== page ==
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Possible 'Ice Quake' in Brainerd area lake Minnesota

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posted on Feb, 11 2015 @ 07:57 PM
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This is a new one on me. I have NEVER heard of an Ice Quake before. Anyone here heard of one?

Ice Quake on the lake after loud boom and tremor




Shortly after 7 p.m. Jan. 13, Jodi Schwen was watching television at her Gull Lake home when she and husband Kent heard a loud boom and felt the earth move.

"It was the deepest rumbling under the house," Jodi Schwen said. "I've never been in an earthquake but that's how I imagine it would feel."

The sound was so pronounced, they immediately went outside thinking a home may have been destroyed in a gas explosion.

It was not until this past weekend that they took a closer look along the shore and discovered damage to structures and the landscape. A sidewalk on the elder Schwens' property is pushed up and broken in several places and sand on a nearby beach is mounded up where it's normally flat. A boathouse next door appears to have shifted from its foundation and previously straight trees are protruding at odd angles.

"It just looked like a bomb went off underground," Jodi Schwen said.

Kevin Huyck, meteorologist with the National Weather Service in Duluth, checked the seismic records with U.S. Geological Survey for Jan. 13. No earth tremor or earthquake was recorded in the area. Although rare, earthquakes can occur in Minnesota. Huyck said it's exceedingly unusual for a Minnesota earthquake, which tends to be weak, to damage structures.

Another possibility for what the Schwen family experienced is cryoseism, or an ice quake. In 2008, one of these quakes was reported on Lake Mendota in Madison, Wis., according to a news release from the University of Wisconsin-Madison. University employees in buildings along the shore felt shaking and the event registered on a seismometer in the geology department.

"Ice quakes, usually accompanied by loud cracking noises, are caused by large shifts in ice and are most commonly triggered by drastic temperature changes," the release states.

These events are rare and have the potential to cause damage, although whether this can explain the damage to the shoreline on Gull Lake is unclear.



Simply incredible! I'd never heard of this phenomenon before. I almost want to see it up close just to experience it. I know it makes me a nutter, but I find this so fascinating! I'm honestly tongue tied on this one.




posted on Feb, 11 2015 @ 08:06 PM
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Well, I have seen ice crack and make a rumbling noise but have never seen it mound sand or hurt anything on shore. I can't imagine an ice quake doing what you described. I know it can screw up a dock or push a big ice up the shore though. I've heard the ice crack maybe a half a dozen times. I'm not saying this wasn't an ice quake, only that I have never seen any damage like that from one up here in the U.P.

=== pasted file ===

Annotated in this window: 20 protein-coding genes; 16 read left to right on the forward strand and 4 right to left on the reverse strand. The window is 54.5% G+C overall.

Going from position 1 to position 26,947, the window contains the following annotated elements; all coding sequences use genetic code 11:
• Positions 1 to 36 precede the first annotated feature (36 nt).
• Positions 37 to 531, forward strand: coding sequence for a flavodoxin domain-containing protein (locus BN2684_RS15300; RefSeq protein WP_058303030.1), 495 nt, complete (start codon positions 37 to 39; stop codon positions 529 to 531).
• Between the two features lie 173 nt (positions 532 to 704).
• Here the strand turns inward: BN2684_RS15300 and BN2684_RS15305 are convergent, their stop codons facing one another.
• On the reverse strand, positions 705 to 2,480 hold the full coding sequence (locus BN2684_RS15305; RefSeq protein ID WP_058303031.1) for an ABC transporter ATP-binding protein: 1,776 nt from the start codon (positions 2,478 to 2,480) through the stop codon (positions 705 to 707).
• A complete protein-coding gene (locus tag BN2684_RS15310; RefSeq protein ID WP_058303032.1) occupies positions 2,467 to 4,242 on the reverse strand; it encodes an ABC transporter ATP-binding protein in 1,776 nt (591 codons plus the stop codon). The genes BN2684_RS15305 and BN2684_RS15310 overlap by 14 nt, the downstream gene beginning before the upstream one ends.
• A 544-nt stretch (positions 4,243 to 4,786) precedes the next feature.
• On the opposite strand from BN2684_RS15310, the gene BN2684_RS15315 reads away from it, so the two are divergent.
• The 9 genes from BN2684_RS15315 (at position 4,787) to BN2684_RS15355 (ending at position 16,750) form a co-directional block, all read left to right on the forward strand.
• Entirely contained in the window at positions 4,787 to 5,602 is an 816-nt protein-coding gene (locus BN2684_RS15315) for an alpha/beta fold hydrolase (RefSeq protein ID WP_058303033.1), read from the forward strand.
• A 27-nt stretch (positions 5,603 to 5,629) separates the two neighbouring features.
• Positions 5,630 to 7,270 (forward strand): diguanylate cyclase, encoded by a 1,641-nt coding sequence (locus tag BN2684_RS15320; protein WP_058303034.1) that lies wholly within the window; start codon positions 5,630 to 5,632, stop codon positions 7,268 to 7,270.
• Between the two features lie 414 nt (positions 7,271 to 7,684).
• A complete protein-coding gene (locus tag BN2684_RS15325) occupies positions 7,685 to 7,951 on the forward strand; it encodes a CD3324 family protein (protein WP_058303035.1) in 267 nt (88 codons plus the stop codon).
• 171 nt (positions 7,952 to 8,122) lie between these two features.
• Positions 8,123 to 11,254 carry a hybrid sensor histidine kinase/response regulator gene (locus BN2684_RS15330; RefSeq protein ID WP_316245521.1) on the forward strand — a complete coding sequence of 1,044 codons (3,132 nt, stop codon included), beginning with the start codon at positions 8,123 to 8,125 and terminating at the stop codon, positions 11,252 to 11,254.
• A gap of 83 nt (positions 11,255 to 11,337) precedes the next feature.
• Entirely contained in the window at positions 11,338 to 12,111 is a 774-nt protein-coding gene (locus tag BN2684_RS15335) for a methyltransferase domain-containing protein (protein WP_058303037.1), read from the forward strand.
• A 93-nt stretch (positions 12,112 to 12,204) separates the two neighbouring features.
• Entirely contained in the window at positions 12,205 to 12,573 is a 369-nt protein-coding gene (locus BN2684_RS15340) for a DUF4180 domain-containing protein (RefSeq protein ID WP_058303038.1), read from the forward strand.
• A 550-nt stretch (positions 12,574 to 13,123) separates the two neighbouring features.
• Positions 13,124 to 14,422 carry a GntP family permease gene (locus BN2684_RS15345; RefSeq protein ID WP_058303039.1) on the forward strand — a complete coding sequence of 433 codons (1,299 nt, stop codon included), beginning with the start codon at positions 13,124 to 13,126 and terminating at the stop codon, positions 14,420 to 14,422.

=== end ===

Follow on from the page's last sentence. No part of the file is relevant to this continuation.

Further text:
posted on Feb, 11 2015 @ 08:19 PM
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originally posted by: rickymouse
Well, I have seen ice crack and make a rumbling noise but have never seen it mound sand or hurt anything on shore. I can't imagine an ice quake doing what you described. I know it can screw up a dock or push a big ice up the shore though. I've heard the ice crack maybe a half a dozen times. I'm not saying this wasn't an ice quake, only that I have never seen any damage like that from one up here in the U.P.



I have to go Youtubing. Maybe someone has video.










posted on Feb, 11 2015 @ 08:33 PM
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It's awesome and scary at the same time. I admit to having some difficulty in understanding how these ice quakes come about though. I've lived on the east coast and have seen ice crack and break off in large 15 foot high chunks in Northumberland Strait. This seems to be quite different.



posted on Feb, 11 2015 @ 08:51 PM
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a reply to: Anyafaj

That YouTube video from Fox 11 News is pretty neat. I live about 40 miles from Fond du Lac County. Last year was a very strange winter. I could see that happening around here. We get bitter cold, then a few days later unseasonably warm, goes back and forth, sometimes in the space of hours. I have seen ice do some pretty weird things on our lakes.



posted on Feb, 11 2015 @ 08:54 PM
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I've lived up north for most of my adult life and a good part of my childhood. I STILL have never heard this happen, seen it happen, or even heard of it occurring. Mother Nature is freaky weird, sometimes in a good way, sometimes in a "Dude! That's messed up!" way. LOL



posted on Feb, 11 2015 @ 10:49 PM
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a reply to: Anyafaj

Those would be frost quakes, not what I was thinking of which would be the ice on a lake cracking. I haven't heard any frost quakes, they probably get muffled by the snow around here. The ground here doesn't really freeze very deep when the snow covers it. It does go down pretty deep where they plow driveways and roads though. I suppose that is what breaks the sewer and water lines around here.



posted on Feb, 11 2015 @ 10:53 PM
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Infrasound and air pressure? Time-space changes???



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